If you’re affected by the Hurricane Sandy disaster, the last thing you want to have to worry about is meeting IRS tax filing and payment deadlines. Fortunately, the IRS understands this and is willing to help.
IRS regulations provide that whenever there is a federally declared disaster the IRS may postpone various tax filing deadlines for taxpayers in the affected area by as much as one year. This includes filing income tax returns and paying taxes due.
Such relief applies to:
- any individual whose principal residence is located in a covered disaster area.
- any business entity or sole proprietor whose principal place of business is located in a covered disaster area.
- taxpayers not in the covered disaster area but whose records necessary to meet an IRS deadline are in such area.
- any relief worker assisting in a covered disaster area.
- the spouse of an affected taxpayer for purposes of filing a joint tax return.
- any individual visiting the covered disaster area who was killed or injured as a result of the disaster.
This relief is automatic — taxpayers need not take any action to qualify for it other than come within one of the above categories. The IRS will abate any interest, late-payment or late-filing penalty that would otherwise apply.
The IRS has already postponed one deadline for Sandy victims: It has granted taxpayers and tax preparers affected by Hurricane Sandy until Nov. 7 to file returns and accompanying payments normally due Oct. 31.
The IRS also announced that it is in the process of postponing many more tax deadlines for taxpayers affected by Hurricane Sandy or otherwise impacted by the storm that hit the Mid-Atlantic and Northeastern United States. It will post these announcements on its Tax Relief In Disaster Situations Web page.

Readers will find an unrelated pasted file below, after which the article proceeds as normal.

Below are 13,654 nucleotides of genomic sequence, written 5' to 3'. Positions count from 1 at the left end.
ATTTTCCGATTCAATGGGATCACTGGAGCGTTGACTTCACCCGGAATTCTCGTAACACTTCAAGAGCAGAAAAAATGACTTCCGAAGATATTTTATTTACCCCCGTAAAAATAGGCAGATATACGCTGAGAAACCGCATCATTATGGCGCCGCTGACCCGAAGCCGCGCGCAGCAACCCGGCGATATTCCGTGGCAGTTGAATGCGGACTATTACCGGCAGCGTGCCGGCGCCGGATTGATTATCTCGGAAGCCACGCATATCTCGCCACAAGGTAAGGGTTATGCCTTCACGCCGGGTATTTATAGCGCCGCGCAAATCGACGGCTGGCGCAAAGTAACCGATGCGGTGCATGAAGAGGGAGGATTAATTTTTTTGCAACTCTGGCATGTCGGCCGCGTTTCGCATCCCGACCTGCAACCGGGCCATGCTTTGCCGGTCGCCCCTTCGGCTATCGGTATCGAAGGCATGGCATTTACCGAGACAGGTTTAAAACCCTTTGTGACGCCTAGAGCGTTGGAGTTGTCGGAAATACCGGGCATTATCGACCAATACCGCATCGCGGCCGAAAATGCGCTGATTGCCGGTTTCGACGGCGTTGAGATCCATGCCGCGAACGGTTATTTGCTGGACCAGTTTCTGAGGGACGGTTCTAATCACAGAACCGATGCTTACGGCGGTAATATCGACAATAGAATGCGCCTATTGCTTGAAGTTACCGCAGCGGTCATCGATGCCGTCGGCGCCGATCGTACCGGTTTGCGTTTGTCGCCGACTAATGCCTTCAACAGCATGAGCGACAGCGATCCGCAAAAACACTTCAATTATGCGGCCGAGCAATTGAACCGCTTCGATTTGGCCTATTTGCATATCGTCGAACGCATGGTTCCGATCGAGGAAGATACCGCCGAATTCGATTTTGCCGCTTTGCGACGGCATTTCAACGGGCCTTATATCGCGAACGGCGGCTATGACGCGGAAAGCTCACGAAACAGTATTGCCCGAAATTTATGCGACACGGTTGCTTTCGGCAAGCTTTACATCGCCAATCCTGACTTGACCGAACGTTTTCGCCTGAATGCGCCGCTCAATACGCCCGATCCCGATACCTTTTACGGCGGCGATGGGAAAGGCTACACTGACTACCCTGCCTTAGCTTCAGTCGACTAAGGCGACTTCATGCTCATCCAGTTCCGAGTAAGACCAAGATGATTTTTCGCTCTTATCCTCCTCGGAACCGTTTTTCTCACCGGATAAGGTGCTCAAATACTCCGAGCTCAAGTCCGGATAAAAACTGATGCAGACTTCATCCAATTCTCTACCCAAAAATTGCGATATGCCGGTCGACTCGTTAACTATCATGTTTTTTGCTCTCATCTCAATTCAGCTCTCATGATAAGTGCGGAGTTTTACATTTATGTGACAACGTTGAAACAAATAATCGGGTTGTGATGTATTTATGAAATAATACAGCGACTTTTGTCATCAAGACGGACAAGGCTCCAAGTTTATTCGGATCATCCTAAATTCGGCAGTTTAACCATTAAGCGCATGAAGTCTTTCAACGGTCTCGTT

Currently, federal disaster area declarations due to Hurricane Sandy have been made for multiple counties in Connecticut, Delaware, Maryland, Massachusetts, New Hampshire, New Jersey, New York, Pennsylvania, Rhode Island, Virginia, West Virginia, as well as the District of Columbia. By visiting the Federal Emergency Management Agency (FEMA) website, you can easily find out if your county has been declared a federal disaster area.
If you live in the Sandy disaster area and receive a penalty notice from the IRS, you should call the telephone number on the notice to have the IRS abate any interest and any late-filing or late-payment penalties that would otherwise be due.
The IRS automatically identifies taxpayers located in the covered disaster area and applies automatic filing and payment relief. But affected taxpayers who live or have a business located outside the covered disaster area must call the IRS disaster hotline at 1-866-562-5227 to request this tax relief.
Stephen Fishman is a tax expert, attorney and author who has published 18 books, including "Working for Yourself: Law & Taxes for Contractors, Freelancers and Consultants," "Deduct It," "Working as an Independent Contractor," and "Working with Independent Contractors." He welcomes your questions for this weekly column.
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